The Irish Workers Group, Peoples Democracy and early Irish Trotskyism

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I was reading Henry Patterson’s Ireland since 1939 the other day, which is never a good sign, and was taken aback by his account of the 1960s. Specifically I am thinking of the Peoples Democracy “Long March” of January 1969, which Henry these days ascribes to a Leninist vanguardism on the part of PD. Back in his Workers Party days, Henry would have accused PD of ultraleftism, which I believe Peter Hadden still does. The thing is that, although PD’s historical record deserves a good bit of criticism, this is anachronistic and owes more than a little to the historiography developed by SFWP in the late 1970s, when they had long since fallen out with PD.

It’s a criticism, though, that pops up in the most striking places. I well recall Lord Trimble some years ago, no doubt drawing on the account of his friend Lord Bew, expatiating on how the “Trotskyites” had undermined the reforming unionist government of Captain O’Neill. You can, to be sure, draw a sort of line of descent, in that the nearest PD had to a theoretician was Mike Farrell, and Mike had been in the Irish Workers Group, which was Trotskyist after a fashion, and the Young Socialist Alliance of which he was the leading figure played a considerable role in setting up PD. QED. But again, this is anachronistic. The early PD wasn’t Trotskyist, and didn’t become so until about 1974-5. This anachronism, though, opens up the fascinating world of Trotskyism as it began to emerge in this country. Seán Matgamna, by the way, is writing a series on this, although like much of Seán’s work, while it contains lots of valuable nuggets, it’s prolix and tendentious in the extreme. Anyway, I’ll wait until it’s finished before reviewing it.

As Rayner Lysaght remarks in his “Early History of Irish Trotskyism”, a most enjoyable little essay, the movement only got established here very late, and after a number of false starts. The wartime RSP showed some real potential, but quickly sank without trace. For a brief while in 1944, the Trotskyists were holding bigger meetings in Belfast than the official CPNI, but by 1947 the Irish “section” of the FI was reduced to Johnny Byrne, a sympathiser of the US Shachtmanites, and Tony Cliff, cooling his heels in Dublin while waiting to be allowed back into Britain. And so the RSP was pretty much forgotten. (Paddy Healy eventually acquired a copy of the RSP’s 1944 Theses, but rather than publishing them as he should have done, kept the document stashed away in his sock drawer.)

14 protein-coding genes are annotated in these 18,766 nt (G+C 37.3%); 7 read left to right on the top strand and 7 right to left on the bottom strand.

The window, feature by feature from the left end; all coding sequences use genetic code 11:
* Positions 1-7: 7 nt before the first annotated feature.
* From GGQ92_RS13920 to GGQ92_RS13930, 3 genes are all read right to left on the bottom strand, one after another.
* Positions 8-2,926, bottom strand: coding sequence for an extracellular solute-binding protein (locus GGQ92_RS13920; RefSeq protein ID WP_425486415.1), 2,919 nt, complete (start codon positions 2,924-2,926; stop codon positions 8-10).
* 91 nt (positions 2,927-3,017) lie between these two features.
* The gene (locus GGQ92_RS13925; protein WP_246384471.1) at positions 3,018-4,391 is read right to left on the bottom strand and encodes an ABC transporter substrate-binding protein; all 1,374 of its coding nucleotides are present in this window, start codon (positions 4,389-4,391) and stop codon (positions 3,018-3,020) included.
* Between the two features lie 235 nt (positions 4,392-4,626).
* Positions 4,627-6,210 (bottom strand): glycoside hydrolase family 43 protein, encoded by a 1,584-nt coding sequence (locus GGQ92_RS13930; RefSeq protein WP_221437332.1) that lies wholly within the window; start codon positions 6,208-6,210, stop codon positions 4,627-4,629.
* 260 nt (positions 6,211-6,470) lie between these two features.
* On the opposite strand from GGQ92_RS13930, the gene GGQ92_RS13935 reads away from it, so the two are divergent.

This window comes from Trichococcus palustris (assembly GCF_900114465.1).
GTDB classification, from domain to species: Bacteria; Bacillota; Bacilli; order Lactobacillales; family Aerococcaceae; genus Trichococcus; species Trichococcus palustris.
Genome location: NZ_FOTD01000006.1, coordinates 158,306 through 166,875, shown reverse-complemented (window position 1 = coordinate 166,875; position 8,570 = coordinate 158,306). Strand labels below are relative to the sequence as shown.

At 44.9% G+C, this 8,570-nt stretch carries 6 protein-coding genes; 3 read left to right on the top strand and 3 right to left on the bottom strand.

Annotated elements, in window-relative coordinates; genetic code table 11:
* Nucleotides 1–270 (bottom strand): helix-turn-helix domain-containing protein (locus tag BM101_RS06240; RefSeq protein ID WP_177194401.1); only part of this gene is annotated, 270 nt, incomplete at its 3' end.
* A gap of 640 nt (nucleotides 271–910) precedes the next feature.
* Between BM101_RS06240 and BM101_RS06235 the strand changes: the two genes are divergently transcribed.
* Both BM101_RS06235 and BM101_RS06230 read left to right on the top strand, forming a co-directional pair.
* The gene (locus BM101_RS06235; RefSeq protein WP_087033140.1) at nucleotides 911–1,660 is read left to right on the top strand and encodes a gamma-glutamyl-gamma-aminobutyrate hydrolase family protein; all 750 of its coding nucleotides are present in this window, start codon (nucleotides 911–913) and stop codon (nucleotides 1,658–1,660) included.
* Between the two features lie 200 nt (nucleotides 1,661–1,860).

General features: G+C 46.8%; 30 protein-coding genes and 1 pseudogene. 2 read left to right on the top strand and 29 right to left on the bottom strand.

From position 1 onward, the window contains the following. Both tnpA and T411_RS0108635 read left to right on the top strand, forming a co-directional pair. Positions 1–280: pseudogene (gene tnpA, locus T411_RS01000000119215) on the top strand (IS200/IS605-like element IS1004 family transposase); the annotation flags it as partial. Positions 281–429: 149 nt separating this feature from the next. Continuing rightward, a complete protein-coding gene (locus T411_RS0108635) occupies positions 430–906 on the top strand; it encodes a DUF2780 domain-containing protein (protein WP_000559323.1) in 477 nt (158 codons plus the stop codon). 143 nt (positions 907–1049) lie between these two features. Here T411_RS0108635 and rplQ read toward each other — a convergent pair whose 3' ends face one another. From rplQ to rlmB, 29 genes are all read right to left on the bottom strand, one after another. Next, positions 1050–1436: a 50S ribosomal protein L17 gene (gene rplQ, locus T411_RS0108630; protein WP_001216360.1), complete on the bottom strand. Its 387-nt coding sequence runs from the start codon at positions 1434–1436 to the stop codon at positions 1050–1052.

Nor did the Trotskyist groups in Britain show much interest in Ireland, despite Gerry Healy, their main leader, being a Galway man by origin. Healy’s Socialist Labour League came to establish a branch of itself in Belfast (the young Tom Paulin was a member), but Gerry didn’t bother to try setting up an Irish section until 1970, when he needed an extra vote against Lambert in the International Committee. Militant picked up Irish students in Britain by ones and twos in the late 60s and early 70s before setting up an organisation, and IS did likewise after an abortive attempt to win over PD as a fraternal group. What that bequeathed us was the two most prominent groups on the further left today, although they remained very much moulded by the worldview of their British parent groups.

Post-war Irish Trotskyism as such therefore is the progeny of one man, that man being Gerry Lawless. Gerry, having been a dissident republican of sorts during Operation Harvest, somehow got a hold of some Trotskyist publications via the good offices of the American SWP, and became much taken with Trotsky’s analyses. Fetching up in London in the mid-60s, he founded the Irish Workers Group as a broad revolutionary formation, no less broad because of its small size.